In a rite of a spring, the world’s largest fountain, the Clarence F. Buckingham Memorial Fountain in Grant Park, opened today for its 86th season under sunny skies.
A little girl wearing a red jacket pulled a fake level connected to a box, and jets of water of slowly started to shoot into the air, followed by a large spurt in the middle that sent droplets of water across the crowd standing closest to the basin.
Inspired by the “Bassin de Latone” Fountain at the Palace of Versailles, the Buckingham is known as the “front door to Chicago’s front yard.” The fountain measures 85 meters and 280 feet in diameter. It also features 134 jets powered by three different pumps. As a representation of Lake Michigan, it contains four pairs of Art Deco style sea horses that symbolize the four states that border Lake Michigan’s shorelines.
“It’s just a really beautiful landmark,” said Janet Heim, a newspaper reporter from Maryland visiting Chicago. “I just can’t imagine Chicago without it.”
Becky Forth, a retiree from Iowa, said: “Bring it on.”
Nichole and Pam Gambosi, taking photos together in front of the fountain, “lucked out” as they were just in time to see the fountain in action. “It’s an icon of Chicago. I love coming to the fountain,” Nicole Gambosi said. “It’s our first time to see it turned on,” Pam Gambosi said. They complimented the event and the “gorgeous weather.”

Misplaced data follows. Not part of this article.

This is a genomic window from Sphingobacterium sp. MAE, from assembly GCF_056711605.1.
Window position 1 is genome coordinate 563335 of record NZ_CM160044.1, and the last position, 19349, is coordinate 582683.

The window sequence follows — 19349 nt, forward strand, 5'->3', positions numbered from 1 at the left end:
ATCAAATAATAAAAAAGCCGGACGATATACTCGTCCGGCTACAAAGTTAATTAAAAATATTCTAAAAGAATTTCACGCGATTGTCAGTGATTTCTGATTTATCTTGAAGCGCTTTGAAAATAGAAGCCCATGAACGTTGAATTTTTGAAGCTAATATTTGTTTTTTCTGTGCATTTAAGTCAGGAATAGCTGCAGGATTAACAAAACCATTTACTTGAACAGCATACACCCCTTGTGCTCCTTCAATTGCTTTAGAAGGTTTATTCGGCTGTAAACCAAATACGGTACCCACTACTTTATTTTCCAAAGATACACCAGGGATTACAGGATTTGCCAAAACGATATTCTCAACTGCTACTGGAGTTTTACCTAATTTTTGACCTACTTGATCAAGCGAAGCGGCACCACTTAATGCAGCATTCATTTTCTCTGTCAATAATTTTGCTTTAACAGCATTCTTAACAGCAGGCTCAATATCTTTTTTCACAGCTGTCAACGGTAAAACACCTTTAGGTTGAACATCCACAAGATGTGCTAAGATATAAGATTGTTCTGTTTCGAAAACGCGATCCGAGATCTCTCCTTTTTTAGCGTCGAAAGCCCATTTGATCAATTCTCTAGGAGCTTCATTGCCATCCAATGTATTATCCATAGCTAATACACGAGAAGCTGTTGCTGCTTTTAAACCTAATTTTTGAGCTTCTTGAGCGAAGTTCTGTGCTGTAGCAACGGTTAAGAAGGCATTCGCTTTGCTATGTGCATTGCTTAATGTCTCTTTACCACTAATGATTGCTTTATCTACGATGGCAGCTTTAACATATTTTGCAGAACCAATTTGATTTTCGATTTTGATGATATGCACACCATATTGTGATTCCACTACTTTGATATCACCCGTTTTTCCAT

The 86th season also marked the 75th anniversary of the March of Dimes, and the 30th anniversary of their relationship with Kmart. “The March of Dimes champions mom and babies in local communities and all across the nation,” said Deidra Merriweather, senior vice president of Kmart and a board member for the March of Dimes. “Kmart’s relationship with the March of Dimes goes beyond fundraising. It is truly a person commitment and a personal involvement.”
Bob Crookston, a board member of the March of Dimes, said the fountain is a “beacon of beautiful Chicago summer weather, not only spring.”
“And that starts today, right?” he said as a crisp breeze blew. “We’re thrilled to be the first charitable organization to have the privilege of turning on the water jets for the Buckingham Fountain.”
The fountain runs for 20 minutes every hour. It starts small, but as more jets are activated and the basins fill, the central jet pushes water to a height of 150 feet. The night displays even include music and a computerized choreography of color and spotlights. The fountain, during its most impressive displays, circuits through more than 15,000 gallons of water a minute. In total, the fountain’s water is 1.5 million gallons.
The Buckingham Fountain officially opened to the public on May 26, 1927. Kate Buckingham donated the fountain to the city. The fountain is a memorial to her brother, Clarence, a former director of the Art Institute. The fountain was operated manually, until 1980, with two engineers each taking 12-hour shifts. The evening light show for the fountain was first automated in 1968.
In 1994 the fountain went under a $2.8 million project to repair basin leaks caused by Chicago’s rough winters. It was closed again, in 2008,to fix plumbing issues and add flash. This flourish was meant to attract more visitors.
Madeline Reynolds, Glenn Minnis, and Ashli Teil contributed to this story.